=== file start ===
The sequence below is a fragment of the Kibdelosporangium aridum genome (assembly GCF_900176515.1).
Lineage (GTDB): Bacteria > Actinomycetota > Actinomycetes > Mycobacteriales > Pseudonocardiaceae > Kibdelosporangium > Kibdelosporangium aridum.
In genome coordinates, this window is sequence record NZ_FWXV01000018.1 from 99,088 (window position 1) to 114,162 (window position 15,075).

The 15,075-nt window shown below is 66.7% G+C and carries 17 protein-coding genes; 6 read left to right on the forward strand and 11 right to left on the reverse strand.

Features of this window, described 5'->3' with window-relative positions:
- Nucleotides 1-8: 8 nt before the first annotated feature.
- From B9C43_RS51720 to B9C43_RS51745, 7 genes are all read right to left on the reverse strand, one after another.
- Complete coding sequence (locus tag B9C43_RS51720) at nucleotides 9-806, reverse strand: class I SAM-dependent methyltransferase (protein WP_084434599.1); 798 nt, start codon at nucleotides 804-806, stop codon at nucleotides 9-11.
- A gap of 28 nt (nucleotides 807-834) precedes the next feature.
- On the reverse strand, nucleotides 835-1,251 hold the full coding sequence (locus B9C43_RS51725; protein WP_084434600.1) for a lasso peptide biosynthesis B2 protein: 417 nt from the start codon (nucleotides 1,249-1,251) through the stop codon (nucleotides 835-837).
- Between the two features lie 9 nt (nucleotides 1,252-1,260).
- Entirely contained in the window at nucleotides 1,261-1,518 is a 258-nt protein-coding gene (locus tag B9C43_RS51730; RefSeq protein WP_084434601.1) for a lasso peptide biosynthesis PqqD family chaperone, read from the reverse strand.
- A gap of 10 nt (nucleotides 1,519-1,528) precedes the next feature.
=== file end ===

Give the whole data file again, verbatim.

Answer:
The sequence below is a fragment of the Kibdelosporangium aridum genome (assembly GCF_900176515.1).
Lineage (GTDB): Bacteria > Actinomycetota > Actinomycetes > Mycobacteriales > Pseudonocardiaceae > Kibdelosporangium > Kibdelosporangium aridum.
In genome coordinates, this window is sequence record NZ_FWXV01000018.1 from 99,088 (window position 1) to 114,162 (window position 15,075).

The 15,075-nt window shown below is 66.7% G+C and carries 17 protein-coding genes; 6 read left to right on the forward strand and 11 right to left on the reverse strand.

Features of this window, described 5'->3' with window-relative positions:
- Nucleotides 1-8: 8 nt before the first annotated feature.
- From B9C43_RS51720 to B9C43_RS51745, 7 genes are all read right to left on the reverse strand, one after another.
- Complete coding sequence (locus tag B9C43_RS51720) at nucleotides 9-806, reverse strand: class I SAM-dependent methyltransferase (protein WP_084434599.1); 798 nt, start codon at nucleotides 804-806, stop codon at nucleotides 9-11.
- A gap of 28 nt (nucleotides 807-834) precedes the next feature.
- On the reverse strand, nucleotides 835-1,251 hold the full coding sequence (locus B9C43_RS51725; protein WP_084434600.1) for a lasso peptide biosynthesis B2 protein: 417 nt from the start codon (nucleotides 1,249-1,251) through the stop codon (nucleotides 835-837).
- Between the two features lie 9 nt (nucleotides 1,252-1,260).
- Entirely contained in the window at nucleotides 1,261-1,518 is a 258-nt protein-coding gene (locus tag B9C43_RS51730; RefSeq protein WP_084434601.1) for a lasso peptide biosynthesis PqqD family chaperone, read from the reverse strand.
- A gap of 10 nt (nucleotides 1,519-1,528) precedes the next feature.